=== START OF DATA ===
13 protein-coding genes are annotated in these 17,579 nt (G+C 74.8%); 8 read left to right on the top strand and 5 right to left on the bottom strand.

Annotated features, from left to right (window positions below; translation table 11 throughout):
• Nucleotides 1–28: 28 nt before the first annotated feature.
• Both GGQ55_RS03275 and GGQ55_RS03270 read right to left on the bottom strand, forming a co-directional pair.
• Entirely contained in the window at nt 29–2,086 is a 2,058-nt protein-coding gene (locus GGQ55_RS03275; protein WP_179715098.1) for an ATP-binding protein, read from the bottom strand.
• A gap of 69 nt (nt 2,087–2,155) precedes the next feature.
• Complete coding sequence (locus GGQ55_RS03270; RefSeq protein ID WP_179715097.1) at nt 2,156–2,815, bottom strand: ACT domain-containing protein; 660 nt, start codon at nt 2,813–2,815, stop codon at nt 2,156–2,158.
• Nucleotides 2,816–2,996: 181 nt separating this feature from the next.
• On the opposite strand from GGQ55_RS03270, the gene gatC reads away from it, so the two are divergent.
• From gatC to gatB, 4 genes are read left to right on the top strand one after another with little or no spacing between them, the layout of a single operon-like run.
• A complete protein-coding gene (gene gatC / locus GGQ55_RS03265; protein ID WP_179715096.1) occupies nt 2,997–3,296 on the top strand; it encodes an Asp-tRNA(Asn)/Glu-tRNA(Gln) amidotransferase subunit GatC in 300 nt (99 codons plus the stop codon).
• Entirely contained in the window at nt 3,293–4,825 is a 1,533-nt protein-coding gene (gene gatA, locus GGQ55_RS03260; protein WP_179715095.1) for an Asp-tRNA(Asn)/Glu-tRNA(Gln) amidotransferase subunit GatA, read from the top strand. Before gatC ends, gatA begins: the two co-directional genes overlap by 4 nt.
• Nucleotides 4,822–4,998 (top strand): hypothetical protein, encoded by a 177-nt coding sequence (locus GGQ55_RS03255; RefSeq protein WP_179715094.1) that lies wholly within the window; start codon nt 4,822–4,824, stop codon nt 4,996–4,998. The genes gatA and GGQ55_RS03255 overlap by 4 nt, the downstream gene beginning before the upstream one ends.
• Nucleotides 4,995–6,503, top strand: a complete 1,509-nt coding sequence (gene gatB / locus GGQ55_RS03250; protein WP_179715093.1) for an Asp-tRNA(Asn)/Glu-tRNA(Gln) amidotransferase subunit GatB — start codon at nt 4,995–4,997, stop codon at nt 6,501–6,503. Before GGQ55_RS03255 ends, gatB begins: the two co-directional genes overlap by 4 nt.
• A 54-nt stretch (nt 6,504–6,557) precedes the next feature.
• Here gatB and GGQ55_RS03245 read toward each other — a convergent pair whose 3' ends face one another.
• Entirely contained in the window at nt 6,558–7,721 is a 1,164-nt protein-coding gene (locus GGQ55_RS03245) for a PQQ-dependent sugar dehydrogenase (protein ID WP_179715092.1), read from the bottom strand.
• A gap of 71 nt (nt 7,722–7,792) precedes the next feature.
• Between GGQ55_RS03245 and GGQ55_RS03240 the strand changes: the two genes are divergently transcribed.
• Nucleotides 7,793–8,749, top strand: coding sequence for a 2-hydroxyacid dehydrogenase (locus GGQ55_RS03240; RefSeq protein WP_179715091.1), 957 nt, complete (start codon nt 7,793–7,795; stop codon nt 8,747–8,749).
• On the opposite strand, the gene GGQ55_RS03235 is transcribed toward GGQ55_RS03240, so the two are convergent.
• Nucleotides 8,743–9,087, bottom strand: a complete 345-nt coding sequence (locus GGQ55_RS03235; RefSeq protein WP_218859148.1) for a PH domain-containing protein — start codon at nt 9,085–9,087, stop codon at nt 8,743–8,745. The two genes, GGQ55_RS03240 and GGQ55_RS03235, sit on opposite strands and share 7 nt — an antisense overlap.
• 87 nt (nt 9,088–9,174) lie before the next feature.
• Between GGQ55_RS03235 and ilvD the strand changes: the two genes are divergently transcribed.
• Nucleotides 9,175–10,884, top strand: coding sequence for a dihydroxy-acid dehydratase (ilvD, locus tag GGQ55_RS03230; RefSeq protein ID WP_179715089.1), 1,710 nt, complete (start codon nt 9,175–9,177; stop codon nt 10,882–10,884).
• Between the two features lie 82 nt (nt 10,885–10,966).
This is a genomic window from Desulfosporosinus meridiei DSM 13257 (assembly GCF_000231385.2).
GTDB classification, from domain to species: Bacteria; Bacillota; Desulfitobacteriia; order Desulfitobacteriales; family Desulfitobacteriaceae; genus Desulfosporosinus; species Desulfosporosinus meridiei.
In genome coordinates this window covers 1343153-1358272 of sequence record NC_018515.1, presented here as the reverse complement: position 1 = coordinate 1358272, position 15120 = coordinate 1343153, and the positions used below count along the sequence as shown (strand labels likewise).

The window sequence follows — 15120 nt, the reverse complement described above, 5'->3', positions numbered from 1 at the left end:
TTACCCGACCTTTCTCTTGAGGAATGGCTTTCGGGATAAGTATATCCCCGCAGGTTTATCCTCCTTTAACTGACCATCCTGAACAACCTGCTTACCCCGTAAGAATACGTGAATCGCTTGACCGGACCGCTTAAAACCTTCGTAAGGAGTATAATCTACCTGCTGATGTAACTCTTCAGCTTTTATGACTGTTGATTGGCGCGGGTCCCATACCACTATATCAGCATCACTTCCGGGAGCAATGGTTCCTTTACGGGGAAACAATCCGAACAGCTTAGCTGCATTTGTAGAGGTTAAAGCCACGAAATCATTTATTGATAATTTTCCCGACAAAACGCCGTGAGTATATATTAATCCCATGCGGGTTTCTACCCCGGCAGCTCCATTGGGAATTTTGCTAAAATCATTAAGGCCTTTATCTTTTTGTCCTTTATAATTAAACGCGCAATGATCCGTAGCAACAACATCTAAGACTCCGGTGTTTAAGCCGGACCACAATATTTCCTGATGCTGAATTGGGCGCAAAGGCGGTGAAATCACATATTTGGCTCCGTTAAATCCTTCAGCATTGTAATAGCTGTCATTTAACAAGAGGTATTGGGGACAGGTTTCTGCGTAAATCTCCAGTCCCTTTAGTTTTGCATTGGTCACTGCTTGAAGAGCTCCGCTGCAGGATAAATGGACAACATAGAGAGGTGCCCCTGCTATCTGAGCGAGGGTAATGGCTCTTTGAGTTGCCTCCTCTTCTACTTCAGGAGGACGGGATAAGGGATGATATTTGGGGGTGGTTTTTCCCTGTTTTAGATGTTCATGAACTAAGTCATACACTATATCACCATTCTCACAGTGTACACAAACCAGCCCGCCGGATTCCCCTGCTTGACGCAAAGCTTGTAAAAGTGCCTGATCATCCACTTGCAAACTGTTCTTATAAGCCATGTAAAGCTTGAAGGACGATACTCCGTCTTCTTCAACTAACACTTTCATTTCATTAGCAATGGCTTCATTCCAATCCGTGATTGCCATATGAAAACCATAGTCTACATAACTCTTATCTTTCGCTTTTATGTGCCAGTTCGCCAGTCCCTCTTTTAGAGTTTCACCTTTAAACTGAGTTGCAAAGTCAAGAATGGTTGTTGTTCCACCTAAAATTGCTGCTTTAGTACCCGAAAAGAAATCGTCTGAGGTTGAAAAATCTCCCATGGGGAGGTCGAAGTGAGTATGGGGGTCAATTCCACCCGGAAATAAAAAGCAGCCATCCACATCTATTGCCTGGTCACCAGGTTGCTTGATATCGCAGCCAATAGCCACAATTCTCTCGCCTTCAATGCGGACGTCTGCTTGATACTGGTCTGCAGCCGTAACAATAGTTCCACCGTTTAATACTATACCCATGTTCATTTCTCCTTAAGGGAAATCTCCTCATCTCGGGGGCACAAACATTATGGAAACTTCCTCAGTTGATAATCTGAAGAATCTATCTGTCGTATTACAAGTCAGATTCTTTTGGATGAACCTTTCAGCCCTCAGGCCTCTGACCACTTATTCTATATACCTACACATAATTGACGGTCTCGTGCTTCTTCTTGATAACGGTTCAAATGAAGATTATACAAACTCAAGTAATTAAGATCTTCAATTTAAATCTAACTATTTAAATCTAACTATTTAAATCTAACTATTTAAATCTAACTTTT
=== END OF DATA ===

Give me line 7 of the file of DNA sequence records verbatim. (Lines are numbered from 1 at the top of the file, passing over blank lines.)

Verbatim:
• Complete coding sequence (locus GGQ55_RS03270; RefSeq protein ID WP_179715097.1) at nt 2,156–2,815, bottom strand: ACT domain-containing protein; 660 nt, start codon at nt 2,813–2,815, stop codon at nt 2,156–2,158.